The evolution of the design of my site


As any self-respected developer, I redesigned my site many times. To be more precise, there were 6 significant redesigns. I thought it would be fun to document all these designs and see the evolution. In this review, I will focus mainly on the homepage.

If you want to see all the screenshots of my site, you could visit the following links:

Tech stacks

I created this site back in 2016. The first site was built on my custom PHP-based CMS. After that, I moved to WordPress. At that time, static site generators became popular, and I was lucky to jump on that train. In 2017, I decided to switch to Hexo and Netlify. Hexo provided what I needed, but this year I moved my site (quite seamlessly) to Eleventy as I was reading about the excellent developer experience of the platform. I got to tell you, I could achieve so much more with Eleventy than with Hexo.

The background

Unfortunately, I don't have any versions of the initial design. Since my site was relatively small, even the Wayback Machine site didn't record it. The only thing I remember was that I wanted to develop my PHP-based drag-n-drop CMS. How young and optimistic was I, right?

In 2017, I moved to WordPress briefly. I dropped out of the idea of making my own CMS and moved to the most famous player out there. However, I was never happy with it as I found it hard to develop and deploy new features.

Sometime in the summer of 2017, I moved to Hexo. I loved the simplicity of it, the structure, the commands, and the output.

But the biggest game-changer for me was Netlify. It was free, it got everything I needed, it was easy to use and, more importantly, it was easy to understand.

Netlify offers so many features. I even wrote a blog post about my favorite parts of Netlify. One of the features I find pretty convenient is Deploy Preview.

Every deploy also has a permalink that starts with the deploy ID number. For example: 1234abcd12acde000111cdef--yoursitename.netlify.app. The contents of this URL never change, even after you redeploy your site.

Every deployment has a permalink that works forever. That means that you could see the version of my site from July 2017 until today. This feature allowed me to find all design updates. Let go over each one.

The first design ⇢

The first design of the homepage was straightforward. I have listed all articles and showed featured images, titles, dates, and excerpts.

The header had gradients, and the rounded logo was in the center. One feature that was removed later was breadcrumbs.

I always liked the pink color, but there were some occurrences of the orange color. I used these colors for the header and footer, links, buttons, titles, and even image overlays.

Cover images for blog posts contained title and the photo of a bird because I like nature and birds especially.

The site was responsive. There is no need to emphasize that today, but it was a thing back then.

At that time, I coined my first tagline, which I am using today.

Fearless web developer.

I used a single font family: Exo 2.

The second redesign ⇢

In 2018, I released the second redesign. The homepage consisted of pink and gray tiles with personal info and links.

The header and footer were pink. In addition, the social links in the footer were in the color of the brand. So, for example, the Twitter link was Twitter blue, and so on.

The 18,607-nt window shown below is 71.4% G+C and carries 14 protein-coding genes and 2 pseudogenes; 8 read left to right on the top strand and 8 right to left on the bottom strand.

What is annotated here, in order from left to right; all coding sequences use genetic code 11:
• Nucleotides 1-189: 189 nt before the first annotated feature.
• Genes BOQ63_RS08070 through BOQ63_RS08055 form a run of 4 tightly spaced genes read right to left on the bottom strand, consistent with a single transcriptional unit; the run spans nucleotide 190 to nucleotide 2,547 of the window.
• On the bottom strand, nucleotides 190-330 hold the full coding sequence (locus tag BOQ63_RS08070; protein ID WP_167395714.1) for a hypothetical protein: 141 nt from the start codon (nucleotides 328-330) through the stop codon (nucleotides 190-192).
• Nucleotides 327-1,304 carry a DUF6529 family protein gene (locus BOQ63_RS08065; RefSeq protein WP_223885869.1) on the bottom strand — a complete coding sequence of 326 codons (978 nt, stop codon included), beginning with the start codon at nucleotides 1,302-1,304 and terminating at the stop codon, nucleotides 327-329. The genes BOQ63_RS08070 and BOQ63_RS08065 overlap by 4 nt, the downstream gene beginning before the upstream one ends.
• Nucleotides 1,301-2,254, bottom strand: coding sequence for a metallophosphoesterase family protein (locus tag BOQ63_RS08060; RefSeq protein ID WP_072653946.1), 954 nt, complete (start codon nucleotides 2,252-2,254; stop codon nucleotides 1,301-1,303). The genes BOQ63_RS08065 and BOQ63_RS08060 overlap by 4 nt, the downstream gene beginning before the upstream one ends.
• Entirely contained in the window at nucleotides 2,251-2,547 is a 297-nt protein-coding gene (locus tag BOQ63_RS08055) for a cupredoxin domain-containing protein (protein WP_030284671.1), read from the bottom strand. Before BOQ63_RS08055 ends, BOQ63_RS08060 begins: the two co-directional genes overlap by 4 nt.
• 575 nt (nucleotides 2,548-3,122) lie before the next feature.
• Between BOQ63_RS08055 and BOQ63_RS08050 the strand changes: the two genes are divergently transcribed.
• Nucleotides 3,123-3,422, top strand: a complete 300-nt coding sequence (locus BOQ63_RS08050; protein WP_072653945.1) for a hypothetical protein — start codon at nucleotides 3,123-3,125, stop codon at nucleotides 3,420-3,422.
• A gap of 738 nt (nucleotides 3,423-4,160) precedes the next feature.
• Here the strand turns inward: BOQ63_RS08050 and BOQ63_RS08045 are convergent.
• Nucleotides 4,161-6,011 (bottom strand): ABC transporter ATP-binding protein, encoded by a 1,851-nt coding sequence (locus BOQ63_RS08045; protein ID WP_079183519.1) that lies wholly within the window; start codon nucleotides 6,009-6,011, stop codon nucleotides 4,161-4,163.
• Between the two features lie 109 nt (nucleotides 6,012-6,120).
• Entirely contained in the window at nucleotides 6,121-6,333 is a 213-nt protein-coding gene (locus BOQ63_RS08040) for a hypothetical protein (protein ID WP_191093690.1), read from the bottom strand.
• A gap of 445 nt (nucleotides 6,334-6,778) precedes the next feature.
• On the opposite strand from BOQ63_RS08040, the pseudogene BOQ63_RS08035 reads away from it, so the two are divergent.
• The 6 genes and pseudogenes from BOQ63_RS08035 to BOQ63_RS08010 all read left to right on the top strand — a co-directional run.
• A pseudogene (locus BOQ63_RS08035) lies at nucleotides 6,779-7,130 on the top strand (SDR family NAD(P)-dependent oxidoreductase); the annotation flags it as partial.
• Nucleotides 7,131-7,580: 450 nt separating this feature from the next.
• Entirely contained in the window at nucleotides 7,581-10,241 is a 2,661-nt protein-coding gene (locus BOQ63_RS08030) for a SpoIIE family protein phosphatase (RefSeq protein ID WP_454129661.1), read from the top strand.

The mobile navigation collapsed under the hamburger menu.

I used a couple of font families: Playfair Display and Vollkorn.

The third redesign ⇢

Soon after the second redesign, I released the next one. This time I was providing more information about myself. I kept the tiles, but this time they were light gray with pink borders. I was using an outlined logo for a background.

The logo in the header wasn't rounded anymore, and I added a tagline to the footer.

In May, I decided to use frames to display every project on desktop, tablet, and mobile view in my Portfolio page. This will be the default style for portfolio and side project items from now on.

I used a couple of font families: Playfair Display and Barlow. I am using this combination ever since.

The fourth redesign

The first iteration ⇢

In August of 2018, I released another major redesign. This time my homepage contained short info about me, featured articles and projects, and some helpful links. There was also a little info icon that showed basic information and links on hover.

I made a drop-shadow effect on images using CSS filter. I think it looks great, especially on transparent PNGs, like the project images, and I still use this effect.

This is the first time I used green alongside pink color. I made the header and some decorations green.

I redesigned my logo, too. I was using it to indicate the current page in the header. It was displayed in the footer, too.

The hamburger menu was gone, and I listed all navigation links on every device.

The second iteration ⇢

In September, I introduced testimonials on my homepage.

The third iteration ⇢

In October, I introduced call-to-action boxes with contact links. I wanted to engage potential clients to hire me more quickly. I also displayed the earliest available date to help them decide if my availability suits them.

Later, these call-to-action boxes were used to engage visitors to go to my Hugo course, to explore my side projects, and so on. I still use them and find them convenient.

The fourth iteration ⇢